The main reason Jean and I were in Sudbury this past summer was to visit family. We returned to French River with my brother, sister-in-law, and nephew for a bit of sight-seeing at the provincial park's visitor centre. The binoculars were at the ready in case the Pileated Woodpecker, heard earlier in the week, decided to make a public appearance.
During our last visit to the Sudbury region, there was no centre at the park nor was there a pedestrian bridge spanning the French River gorge. At first, I thought the bridge was installed by the provincial government, but once we reached the 512 ft span, we discovered that it was built by the French River Snow Voyageurs snowmobile club in 2005. It is Canada's largest cable supported snowmobile bridge. While birding from the bridge, Jean and I added Caspian Tern, Ring-billed Gull and Red-breasted Nuthatch to the Manitoulin County list.
The visitor centre has an assortment of displays to educate the public of the rich history of First Nations and European cultures that lived, worked and travelled along the 105 kilometres of interconnecting lakes, gorges and rapids between Lake Nipissing and Georgian Bay.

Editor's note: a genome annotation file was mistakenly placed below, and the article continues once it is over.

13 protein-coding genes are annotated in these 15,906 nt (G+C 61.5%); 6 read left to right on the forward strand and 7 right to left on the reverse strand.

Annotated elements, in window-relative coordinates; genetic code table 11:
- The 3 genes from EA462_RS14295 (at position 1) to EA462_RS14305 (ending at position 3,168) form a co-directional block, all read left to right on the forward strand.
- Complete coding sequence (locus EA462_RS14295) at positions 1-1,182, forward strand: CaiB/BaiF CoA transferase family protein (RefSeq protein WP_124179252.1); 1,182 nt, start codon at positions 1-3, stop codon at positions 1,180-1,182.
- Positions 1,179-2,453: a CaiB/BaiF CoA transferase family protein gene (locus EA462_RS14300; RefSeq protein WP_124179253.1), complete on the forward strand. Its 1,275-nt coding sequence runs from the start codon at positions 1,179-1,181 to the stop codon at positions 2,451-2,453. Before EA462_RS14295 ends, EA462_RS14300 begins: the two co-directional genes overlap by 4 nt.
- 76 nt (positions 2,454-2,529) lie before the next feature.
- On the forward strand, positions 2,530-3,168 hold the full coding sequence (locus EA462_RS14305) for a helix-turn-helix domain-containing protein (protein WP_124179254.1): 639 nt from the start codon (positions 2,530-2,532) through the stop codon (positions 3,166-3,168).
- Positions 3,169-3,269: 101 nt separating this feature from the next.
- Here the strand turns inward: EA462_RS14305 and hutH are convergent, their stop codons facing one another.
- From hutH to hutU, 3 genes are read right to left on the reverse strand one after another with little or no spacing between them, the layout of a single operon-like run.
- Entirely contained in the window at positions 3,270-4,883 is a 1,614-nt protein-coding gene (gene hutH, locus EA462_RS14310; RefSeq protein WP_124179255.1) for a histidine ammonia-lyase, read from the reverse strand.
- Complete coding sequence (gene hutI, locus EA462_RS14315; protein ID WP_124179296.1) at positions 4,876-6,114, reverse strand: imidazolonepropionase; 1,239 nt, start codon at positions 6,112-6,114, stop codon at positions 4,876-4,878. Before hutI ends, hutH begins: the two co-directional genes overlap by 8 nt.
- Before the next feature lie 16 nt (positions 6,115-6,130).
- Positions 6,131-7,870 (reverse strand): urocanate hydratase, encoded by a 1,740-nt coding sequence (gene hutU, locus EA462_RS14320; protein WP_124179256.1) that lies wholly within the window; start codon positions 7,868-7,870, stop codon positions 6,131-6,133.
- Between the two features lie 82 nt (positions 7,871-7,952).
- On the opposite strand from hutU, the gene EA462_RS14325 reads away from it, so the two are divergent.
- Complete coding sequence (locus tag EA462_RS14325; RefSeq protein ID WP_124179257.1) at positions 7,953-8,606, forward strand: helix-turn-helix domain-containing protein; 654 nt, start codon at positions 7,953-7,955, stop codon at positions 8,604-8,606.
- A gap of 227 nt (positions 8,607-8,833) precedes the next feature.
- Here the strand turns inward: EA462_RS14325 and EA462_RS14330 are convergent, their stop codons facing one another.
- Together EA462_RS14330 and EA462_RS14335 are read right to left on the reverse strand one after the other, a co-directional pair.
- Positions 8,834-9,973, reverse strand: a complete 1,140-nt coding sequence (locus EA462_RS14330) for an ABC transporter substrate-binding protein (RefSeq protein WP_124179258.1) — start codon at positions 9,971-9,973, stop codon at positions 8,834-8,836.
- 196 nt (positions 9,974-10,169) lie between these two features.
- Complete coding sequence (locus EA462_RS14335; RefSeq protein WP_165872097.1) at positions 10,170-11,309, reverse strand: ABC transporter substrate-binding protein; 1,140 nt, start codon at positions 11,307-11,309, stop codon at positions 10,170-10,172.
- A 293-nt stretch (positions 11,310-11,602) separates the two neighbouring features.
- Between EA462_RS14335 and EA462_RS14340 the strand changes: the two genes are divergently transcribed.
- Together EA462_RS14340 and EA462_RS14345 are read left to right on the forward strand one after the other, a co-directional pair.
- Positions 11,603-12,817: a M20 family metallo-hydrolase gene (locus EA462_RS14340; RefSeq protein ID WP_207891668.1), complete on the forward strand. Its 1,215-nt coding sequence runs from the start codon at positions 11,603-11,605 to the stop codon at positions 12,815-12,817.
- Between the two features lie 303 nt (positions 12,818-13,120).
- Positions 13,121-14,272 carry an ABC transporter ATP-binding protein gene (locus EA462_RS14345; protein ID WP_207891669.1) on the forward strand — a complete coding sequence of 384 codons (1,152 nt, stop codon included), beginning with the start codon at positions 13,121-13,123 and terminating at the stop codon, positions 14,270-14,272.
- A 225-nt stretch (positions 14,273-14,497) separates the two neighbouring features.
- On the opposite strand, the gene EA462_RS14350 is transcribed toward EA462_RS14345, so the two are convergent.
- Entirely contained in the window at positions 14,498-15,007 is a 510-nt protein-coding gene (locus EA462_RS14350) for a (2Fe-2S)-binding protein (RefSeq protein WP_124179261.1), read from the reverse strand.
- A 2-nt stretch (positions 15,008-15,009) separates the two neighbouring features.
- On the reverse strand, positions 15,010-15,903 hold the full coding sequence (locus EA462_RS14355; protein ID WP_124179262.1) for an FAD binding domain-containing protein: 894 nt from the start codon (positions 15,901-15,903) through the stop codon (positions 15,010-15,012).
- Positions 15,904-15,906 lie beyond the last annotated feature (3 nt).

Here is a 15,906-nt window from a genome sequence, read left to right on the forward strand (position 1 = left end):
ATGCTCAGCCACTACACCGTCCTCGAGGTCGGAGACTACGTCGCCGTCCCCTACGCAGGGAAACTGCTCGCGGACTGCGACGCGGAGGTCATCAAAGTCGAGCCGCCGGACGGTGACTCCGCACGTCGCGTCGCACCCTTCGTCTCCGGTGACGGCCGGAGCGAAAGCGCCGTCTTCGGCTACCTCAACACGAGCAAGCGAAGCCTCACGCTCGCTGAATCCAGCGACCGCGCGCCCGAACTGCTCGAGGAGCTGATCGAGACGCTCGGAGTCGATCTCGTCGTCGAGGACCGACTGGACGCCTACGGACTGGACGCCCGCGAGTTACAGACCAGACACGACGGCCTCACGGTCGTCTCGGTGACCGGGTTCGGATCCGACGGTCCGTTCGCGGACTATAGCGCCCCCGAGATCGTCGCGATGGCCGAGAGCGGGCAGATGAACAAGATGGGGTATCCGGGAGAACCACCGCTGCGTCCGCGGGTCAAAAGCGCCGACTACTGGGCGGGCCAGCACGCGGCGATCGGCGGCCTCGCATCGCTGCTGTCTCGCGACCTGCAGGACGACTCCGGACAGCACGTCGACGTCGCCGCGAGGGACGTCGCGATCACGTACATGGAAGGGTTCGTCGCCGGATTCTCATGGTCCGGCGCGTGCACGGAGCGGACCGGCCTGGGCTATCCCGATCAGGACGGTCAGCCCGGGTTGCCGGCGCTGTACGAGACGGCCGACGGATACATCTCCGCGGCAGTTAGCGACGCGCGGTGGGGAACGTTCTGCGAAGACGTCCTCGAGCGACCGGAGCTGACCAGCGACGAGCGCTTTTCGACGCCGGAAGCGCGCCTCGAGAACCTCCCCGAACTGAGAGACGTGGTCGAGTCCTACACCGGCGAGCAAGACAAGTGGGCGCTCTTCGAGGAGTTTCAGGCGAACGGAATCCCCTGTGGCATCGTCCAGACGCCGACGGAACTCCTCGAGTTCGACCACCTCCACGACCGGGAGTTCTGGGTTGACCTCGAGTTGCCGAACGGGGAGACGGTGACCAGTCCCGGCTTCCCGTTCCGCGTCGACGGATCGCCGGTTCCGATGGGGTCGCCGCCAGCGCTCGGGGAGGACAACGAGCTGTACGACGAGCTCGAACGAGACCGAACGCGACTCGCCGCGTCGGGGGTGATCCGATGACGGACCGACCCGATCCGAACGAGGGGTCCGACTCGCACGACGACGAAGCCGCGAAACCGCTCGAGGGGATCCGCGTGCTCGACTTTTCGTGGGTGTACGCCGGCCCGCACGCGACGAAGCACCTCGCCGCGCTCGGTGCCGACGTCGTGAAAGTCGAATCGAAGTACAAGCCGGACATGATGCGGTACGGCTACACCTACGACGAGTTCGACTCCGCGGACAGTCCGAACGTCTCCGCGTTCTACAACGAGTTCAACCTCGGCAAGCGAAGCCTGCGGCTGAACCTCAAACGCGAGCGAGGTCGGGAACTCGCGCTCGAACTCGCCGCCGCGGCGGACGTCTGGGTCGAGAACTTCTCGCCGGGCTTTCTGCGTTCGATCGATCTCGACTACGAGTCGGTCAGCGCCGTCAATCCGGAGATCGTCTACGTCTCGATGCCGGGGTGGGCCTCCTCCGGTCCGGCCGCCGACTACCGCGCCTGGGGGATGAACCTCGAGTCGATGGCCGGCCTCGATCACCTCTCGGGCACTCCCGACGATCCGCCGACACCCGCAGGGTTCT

Once outside the centre, we ticked Ruby-throated Hummingbird, but the large woodpecker with the red crest on its head was neither seen or heard.
The next day, Jean and I returned to Kelly Lake for a hike along the Trans Canada Trail. We entered the trail from Southview Drive (approximately 3 km east of our intro-birding walk with my brother). Before reaching the section of trail that runs along the shoreline of the lake, we walked through a forested section and found a spot rich with birds and Red Squirrels. Redstart, Yellow-rumped, and Black and White Warblers darted about the conifer branches, but to my disappointment there were no Blackburnians.
Other than the recently added branches to the dam, there was no sign of the large rodent that I believe should remain as Canada's national animal. Surfing the web for stories on this somewhat hot topic revealed a quiz on the BBC News site and based on my test score, I'm just beavering away.
Along the open areas of the trail, we found some very cooperative Savannah Sparrows as well as Chipping, Song and White-throated species of the Emberizidae family.
Pileated Woodpecker continues to boldly challenge Jean and I. Once again, we observed evidence of Dryocopus pileatus, but since 2008 the woodpecker itself, carries on evading our lists.
Not to worry this day. Out on Kelly Lake, we found, not one, but two willing subjects for a bit of Big Nickel digiscoping.